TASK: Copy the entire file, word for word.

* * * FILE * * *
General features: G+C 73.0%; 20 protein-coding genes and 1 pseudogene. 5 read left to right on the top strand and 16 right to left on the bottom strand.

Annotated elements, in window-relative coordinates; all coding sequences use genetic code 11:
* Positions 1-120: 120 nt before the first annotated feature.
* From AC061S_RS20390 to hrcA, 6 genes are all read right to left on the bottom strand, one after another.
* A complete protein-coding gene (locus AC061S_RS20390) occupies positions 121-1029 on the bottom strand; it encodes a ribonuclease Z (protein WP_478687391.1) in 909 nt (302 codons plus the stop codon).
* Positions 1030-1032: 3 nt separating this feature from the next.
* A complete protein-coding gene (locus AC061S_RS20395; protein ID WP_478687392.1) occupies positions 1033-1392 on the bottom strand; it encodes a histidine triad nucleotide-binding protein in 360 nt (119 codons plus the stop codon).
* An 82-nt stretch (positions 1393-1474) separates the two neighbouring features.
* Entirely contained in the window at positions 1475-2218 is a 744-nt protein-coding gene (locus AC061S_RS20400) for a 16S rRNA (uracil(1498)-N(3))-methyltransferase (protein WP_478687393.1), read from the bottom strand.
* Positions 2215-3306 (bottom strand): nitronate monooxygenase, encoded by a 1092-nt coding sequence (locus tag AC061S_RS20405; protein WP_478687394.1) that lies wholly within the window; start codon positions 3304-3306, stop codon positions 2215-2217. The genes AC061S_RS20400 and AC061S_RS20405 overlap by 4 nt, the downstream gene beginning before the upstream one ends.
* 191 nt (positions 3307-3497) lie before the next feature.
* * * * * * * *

General features: G+C 73.0%; 20 protein-coding genes and 1 pseudogene. 5 read left to right on the top strand and 16 right to left on the bottom strand.

Annotated elements, in window-relative coordinates; all coding sequences use genetic code 11:
* Positions 1-120: 120 nt before the first annotated feature.
* From AC061S_RS20390 to hrcA, 6 genes are all read right to left on the bottom strand, one after another.
* A complete protein-coding gene (locus AC061S_RS20390) occupies positions 121-1029 on the bottom strand; it encodes a ribonuclease Z (protein WP_478687391.1) in 909 nt (302 codons plus the stop codon).
* Positions 1030-1032: 3 nt separating this feature from the next.
* A complete protein-coding gene (locus AC061S_RS20395; protein ID WP_478687392.1) occupies positions 1033-1392 on the bottom strand; it encodes a histidine triad nucleotide-binding protein in 360 nt (119 codons plus the stop codon).
* An 82-nt stretch (positions 1393-1474) separates the two neighbouring features.
* Entirely contained in the window at positions 1475-2218 is a 744-nt protein-coding gene (locus AC061S_RS20400) for a 16S rRNA (uracil(1498)-N(3))-methyltransferase (protein WP_478687393.1), read from the bottom strand.
* Positions 2215-3306 (bottom strand): nitronate monooxygenase, encoded by a 1092-nt coding sequence (locus tag AC061S_RS20405; protein WP_478687394.1) that lies wholly within the window; start codon positions 3304-3306, stop codon positions 2215-2217. The genes AC061S_RS20400 and AC061S_RS20405 overlap by 4 nt, the downstream gene beginning before the upstream one ends.
* 191 nt (positions 3307-3497) lie before the next feature.